The lake is also known to get windy in the afternoons, so the further we could get before lunch the better. The calm water made for some incredible reflections that we only saw the first hour of the day, so it was worth the early wake-up call.

Photo out over bow of kayak onto lake reflecting tall snow-capped mountains in Alberta
I highly recommend getting an early start so you have som quiet time on the lake

The owner of Pure Outdoors gave us a map of the lake, which showed all of the picnic areas and points of interest.

The map was helpful because Maligne Lake turns a bit and you can strategically cross in certain places to shave off some distance vs hugging one shoreline the entire time.

We got a few miles under our belt before our first snack break.

Man sitting at picnic table at edge of lake looking out over water and snow-capped mountains in the distance

Soon after our first snack break, the cruise boats started passing by us. I was worried that they would make the lake really choppy, but the boat drivers are pretty good about keeping their distance and slowing down as they go by to minimize their wake.

Our next stop was Spirit Island, the destination for all of the tour boats and most canoe-ing day trippers.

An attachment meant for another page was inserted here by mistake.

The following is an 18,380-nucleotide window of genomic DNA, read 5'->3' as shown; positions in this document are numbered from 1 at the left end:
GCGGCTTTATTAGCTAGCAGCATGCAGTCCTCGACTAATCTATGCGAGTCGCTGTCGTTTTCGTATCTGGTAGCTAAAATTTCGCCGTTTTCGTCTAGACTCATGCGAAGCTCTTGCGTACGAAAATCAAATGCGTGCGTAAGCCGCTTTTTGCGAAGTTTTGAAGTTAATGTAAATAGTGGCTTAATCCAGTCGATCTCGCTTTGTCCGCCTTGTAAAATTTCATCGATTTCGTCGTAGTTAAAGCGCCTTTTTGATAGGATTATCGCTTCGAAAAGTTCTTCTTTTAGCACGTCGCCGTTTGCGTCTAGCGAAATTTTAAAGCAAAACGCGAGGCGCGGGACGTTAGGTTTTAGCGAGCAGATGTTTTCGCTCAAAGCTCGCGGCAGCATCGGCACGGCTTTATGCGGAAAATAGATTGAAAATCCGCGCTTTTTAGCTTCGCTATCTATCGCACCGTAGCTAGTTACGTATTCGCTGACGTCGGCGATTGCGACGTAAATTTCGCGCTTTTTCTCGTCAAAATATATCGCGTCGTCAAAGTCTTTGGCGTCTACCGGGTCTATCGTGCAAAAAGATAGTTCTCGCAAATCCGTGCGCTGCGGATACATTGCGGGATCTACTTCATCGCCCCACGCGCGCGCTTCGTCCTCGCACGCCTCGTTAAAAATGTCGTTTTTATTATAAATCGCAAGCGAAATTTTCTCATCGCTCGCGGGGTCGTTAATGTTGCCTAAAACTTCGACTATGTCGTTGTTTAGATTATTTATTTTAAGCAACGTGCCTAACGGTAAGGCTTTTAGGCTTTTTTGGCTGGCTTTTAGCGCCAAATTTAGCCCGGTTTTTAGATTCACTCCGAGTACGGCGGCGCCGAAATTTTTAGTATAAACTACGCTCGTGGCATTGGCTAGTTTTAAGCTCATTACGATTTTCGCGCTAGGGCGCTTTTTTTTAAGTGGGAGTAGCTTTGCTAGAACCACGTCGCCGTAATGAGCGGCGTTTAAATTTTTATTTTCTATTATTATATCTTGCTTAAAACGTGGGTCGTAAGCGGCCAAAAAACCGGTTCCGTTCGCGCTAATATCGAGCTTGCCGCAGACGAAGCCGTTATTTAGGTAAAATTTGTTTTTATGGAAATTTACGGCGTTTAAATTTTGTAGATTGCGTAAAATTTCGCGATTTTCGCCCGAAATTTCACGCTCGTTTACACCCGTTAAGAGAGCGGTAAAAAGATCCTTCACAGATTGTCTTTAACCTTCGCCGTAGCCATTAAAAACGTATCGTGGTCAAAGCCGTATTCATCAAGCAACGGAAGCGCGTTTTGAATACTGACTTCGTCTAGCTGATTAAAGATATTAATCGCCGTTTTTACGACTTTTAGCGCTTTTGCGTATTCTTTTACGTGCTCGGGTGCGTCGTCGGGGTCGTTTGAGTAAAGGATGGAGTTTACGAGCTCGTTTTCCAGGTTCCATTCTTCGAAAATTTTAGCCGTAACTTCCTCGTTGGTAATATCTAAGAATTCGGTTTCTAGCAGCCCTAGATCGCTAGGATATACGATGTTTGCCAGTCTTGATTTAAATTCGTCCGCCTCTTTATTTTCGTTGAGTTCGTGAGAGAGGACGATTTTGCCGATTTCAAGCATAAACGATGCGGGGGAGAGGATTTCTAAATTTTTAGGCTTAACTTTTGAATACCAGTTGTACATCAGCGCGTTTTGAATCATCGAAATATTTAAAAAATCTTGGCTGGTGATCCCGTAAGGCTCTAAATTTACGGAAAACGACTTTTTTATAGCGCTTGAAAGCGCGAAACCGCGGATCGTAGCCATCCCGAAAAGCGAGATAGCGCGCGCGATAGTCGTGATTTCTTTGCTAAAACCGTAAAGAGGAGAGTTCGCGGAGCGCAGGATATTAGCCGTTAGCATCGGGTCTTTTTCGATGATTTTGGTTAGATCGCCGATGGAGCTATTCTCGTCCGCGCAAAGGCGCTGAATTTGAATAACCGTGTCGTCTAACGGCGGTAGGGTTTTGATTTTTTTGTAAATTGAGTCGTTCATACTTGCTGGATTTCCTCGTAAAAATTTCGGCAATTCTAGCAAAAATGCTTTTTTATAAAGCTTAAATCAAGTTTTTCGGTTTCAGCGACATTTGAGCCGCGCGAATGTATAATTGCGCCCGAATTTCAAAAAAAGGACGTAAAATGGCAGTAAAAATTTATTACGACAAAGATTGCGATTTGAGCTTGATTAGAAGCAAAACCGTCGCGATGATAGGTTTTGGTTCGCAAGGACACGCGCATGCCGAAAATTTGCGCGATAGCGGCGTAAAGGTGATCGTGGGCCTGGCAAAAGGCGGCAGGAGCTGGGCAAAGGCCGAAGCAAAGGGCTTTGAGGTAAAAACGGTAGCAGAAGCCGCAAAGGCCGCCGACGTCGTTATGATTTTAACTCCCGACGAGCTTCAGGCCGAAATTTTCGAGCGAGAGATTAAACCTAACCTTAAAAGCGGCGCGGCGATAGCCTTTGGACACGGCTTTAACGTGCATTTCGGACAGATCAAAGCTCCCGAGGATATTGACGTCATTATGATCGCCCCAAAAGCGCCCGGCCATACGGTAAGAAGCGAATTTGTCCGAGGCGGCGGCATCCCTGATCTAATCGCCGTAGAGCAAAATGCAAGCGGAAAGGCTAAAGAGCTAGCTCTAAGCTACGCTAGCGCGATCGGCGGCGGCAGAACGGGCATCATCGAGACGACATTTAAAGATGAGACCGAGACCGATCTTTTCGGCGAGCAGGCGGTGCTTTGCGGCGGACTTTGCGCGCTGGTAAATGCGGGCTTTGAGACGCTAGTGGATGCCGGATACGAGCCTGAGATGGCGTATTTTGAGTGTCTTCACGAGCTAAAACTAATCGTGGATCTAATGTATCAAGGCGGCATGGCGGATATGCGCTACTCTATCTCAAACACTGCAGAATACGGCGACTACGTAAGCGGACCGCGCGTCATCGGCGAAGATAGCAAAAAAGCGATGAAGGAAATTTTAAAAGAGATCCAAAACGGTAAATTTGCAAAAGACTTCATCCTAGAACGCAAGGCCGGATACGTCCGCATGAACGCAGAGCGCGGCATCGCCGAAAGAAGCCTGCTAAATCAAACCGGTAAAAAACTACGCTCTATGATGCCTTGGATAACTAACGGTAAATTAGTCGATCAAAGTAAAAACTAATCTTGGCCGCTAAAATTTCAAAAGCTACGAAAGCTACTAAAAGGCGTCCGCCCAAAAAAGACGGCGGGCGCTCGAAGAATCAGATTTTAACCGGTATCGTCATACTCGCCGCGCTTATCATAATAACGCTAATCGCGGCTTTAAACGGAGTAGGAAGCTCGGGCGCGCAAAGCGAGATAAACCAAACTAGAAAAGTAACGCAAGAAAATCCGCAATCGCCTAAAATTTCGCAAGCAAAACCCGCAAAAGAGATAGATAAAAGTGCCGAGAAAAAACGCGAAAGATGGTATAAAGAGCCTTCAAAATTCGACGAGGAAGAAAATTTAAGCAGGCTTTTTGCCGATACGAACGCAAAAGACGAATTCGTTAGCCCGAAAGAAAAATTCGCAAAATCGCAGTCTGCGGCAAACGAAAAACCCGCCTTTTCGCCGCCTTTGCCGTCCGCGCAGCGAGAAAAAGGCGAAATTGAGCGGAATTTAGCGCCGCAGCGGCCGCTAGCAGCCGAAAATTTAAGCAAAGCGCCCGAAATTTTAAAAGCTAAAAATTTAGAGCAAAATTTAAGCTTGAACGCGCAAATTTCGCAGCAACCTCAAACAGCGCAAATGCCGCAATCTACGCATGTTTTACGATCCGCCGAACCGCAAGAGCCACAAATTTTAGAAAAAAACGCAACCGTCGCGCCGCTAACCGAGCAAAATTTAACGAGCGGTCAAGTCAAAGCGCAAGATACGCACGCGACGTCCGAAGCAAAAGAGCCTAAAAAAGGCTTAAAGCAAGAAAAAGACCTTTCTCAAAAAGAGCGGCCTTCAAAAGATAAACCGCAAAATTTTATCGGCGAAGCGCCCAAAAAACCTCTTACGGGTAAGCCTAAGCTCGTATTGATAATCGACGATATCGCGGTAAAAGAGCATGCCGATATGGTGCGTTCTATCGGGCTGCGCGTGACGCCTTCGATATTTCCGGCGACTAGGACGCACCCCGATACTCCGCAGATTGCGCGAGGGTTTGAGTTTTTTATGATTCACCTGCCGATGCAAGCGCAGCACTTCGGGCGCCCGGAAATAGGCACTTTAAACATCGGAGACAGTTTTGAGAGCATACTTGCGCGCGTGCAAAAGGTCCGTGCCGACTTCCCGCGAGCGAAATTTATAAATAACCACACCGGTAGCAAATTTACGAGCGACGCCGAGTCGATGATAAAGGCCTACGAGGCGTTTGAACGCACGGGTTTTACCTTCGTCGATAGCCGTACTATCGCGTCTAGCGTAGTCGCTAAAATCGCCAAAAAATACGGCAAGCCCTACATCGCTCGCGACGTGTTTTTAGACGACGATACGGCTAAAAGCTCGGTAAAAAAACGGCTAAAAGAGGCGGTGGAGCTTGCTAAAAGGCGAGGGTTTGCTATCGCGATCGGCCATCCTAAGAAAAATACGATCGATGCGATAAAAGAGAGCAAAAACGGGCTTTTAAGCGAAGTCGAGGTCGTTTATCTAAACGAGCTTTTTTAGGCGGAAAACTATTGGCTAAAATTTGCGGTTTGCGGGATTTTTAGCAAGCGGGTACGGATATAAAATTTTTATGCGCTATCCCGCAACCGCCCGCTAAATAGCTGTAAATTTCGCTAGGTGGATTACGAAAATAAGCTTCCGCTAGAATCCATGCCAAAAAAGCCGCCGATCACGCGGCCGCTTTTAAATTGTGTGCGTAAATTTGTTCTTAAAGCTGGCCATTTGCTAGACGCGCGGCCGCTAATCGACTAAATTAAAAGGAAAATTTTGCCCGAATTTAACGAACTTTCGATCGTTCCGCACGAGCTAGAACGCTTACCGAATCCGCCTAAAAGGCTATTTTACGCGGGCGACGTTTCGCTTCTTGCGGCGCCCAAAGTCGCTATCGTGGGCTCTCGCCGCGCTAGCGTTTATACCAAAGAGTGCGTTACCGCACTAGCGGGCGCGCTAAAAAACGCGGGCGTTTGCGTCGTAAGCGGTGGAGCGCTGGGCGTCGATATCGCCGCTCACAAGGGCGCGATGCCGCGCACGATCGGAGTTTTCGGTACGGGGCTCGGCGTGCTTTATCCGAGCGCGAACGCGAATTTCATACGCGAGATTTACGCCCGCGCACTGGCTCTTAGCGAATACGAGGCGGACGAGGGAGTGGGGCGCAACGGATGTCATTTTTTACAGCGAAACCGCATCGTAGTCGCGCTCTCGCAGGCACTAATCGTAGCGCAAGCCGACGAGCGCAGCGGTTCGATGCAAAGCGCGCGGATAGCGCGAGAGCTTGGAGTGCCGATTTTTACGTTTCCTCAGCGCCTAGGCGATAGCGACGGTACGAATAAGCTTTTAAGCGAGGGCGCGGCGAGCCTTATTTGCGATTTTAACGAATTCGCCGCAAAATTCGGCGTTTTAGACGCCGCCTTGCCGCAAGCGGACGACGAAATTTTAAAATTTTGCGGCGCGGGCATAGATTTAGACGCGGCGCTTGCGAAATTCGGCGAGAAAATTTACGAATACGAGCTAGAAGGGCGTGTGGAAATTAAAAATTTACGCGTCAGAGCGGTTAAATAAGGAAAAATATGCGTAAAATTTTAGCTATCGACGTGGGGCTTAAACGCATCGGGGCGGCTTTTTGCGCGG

Spirit Island was beautiful, but the viewpoint where most of the famous photos of Spirit Island are taken was packed with people (which most of the photos don’t show).

Stand of trees on Spirit Island on Lake Maligne in Alberta with backdrop of snow-capped peaks
Photographing Spirit Island is one of the main reasons people visit Maligne Lake

The cruise boats are not allowed past Spirit Island, so beyond that point, Maligne Lake just became more spectacular.

This is where you get to see glaciers up close and cascading falls and you are surrounded by dramatic Rocky Mountains on all sides.

Plus, the only people who get to experience that part of Maligne Lake are people willing to work for it.

We only encountered a few other kayakers who were also headed to Coronet Creek to camp.